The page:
The following letters are in response to the March 3 article "Officials euthanize AZ jaguar; he was ill."
Jaguar's capture, killing was appalling
As one who has been part of the effort to monitor and research jaguars in Southern Arizona and to educate the public about the presence of these amazing big cats, I am saddened and outraged by the capture and killing of Macho B.
Arizona Game and Fish and its allies on the Jaguar Conservation Team have been pressing for at least two years to capture and radio-collar the one jaguar we know to be a permanent resident. "Macho B" has been around for more than a decade, and some of us opposed the capture-and-collar plan of our sole resident on the grounds that it was too risky and that there really was never a plan in place as to what scientific value might justify that risk. Now the jaguar has been captured, stressed, drugged, radio-collared, drugged again, recaptured and killed.
I can't help but wonder which bureaucrat with a big-game-hunter mentality will get the trophy.
Albert Vetere Lannon
Wild creatures are worth more
Despite the constant drumbeat of bad news on the economy and worries for employment and family, what brought me to tears this morning was the word that Macho B was dead.
Instead of a natural death in the oak woodlands of Southern Arizona, he died in captivity, the antithesis of his life. It may have been the humane thing, that he end his life as many of us end ours — in a sterile, clinical setting. And as a scientist, I understand the need to gather information, which in this case may have triggered his sudden decline.
Yet I resent that science had to be brought to bear on an issue that seems so obvious. A wild, exotic, beautiful thing like a jaguar roaming our wild lands is worth more than development, ranching, mining or homeland security can ever provide.
Research biologist, Tucson
State, federal agencies have done a disservice
The responsibility for the death of Macho B lies directly in the lap of Arizona Game and Fish and the U.S. Fish and Wildlife Service. Arizona Game and Fish has had a long history of carrying out anti-predator programs (witness their recent support of the predator shoot-em-up at Globe). The U.S. Fish and Wildlife Service has also failed to develop a long-term recovery plan for the jaguar in the United States.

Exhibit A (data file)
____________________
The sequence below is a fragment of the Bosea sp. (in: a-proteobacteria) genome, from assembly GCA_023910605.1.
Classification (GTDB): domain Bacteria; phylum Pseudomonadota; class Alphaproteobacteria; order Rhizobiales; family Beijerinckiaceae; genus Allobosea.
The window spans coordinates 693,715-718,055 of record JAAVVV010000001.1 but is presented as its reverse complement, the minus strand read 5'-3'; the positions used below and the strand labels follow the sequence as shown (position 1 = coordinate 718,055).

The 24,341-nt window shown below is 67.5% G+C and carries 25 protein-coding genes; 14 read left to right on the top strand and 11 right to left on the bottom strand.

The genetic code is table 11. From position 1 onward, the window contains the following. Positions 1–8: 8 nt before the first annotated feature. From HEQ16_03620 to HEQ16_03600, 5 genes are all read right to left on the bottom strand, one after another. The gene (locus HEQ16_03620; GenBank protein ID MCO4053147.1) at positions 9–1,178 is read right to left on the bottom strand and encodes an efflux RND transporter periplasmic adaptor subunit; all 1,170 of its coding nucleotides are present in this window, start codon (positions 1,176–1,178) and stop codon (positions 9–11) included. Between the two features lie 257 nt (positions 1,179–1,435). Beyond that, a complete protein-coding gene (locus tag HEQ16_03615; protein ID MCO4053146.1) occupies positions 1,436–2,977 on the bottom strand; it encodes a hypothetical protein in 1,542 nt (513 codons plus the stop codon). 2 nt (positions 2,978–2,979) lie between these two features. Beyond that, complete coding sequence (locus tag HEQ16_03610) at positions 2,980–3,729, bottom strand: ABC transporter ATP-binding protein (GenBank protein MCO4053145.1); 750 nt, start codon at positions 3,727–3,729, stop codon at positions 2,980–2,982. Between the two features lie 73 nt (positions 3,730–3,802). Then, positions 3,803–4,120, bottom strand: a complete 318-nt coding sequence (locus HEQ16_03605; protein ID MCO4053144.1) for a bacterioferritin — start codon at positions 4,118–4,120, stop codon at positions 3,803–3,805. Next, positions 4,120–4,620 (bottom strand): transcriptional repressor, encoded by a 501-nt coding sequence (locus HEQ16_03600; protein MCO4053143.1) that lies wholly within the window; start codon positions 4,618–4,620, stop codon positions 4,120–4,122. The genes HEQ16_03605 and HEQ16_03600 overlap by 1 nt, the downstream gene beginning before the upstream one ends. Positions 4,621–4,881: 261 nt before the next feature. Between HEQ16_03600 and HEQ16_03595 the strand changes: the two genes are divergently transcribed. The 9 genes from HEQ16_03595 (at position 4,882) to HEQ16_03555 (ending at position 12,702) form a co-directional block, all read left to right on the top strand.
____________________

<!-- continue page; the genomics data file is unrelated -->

The construction of pedestrian fencing along the border in the past year by Homeland Security has contributed to the fragmentation of jaguar's and other species' habitat. Promised funds from Homeland Security to mitigate adverse impacts to the jaguar and other species have not materialized and likely will not. I wonder if Jack Childs will have any more jaguars to photograph.
Shame on you Arizona Game and Fish and U.S. Fish and Wildlife.
Peter L. Steere
Let nature take its course
As a native of Tucson, I was disturbed to read this article.
Since when does the Game and Fish Department choose who lives and who dies in the animal kingdom based on the animal's health — rabies and infectious disease aside? Why not let nature take its course?
Laura Caywood Barker
Someone must be held responsible
The sad destruction of the magnificent jaguar, Macho B, by the Game and Fish Department is another example of unnecessary and incompetent government interference in the lives of people, wildlife and the environment.
I hope someone will be held accountable and suffer punishment because a private citizen found responsible for contributing to the demise of the cat would have had the book thrown at him.
Edward A Marue
Management consultant, Tucson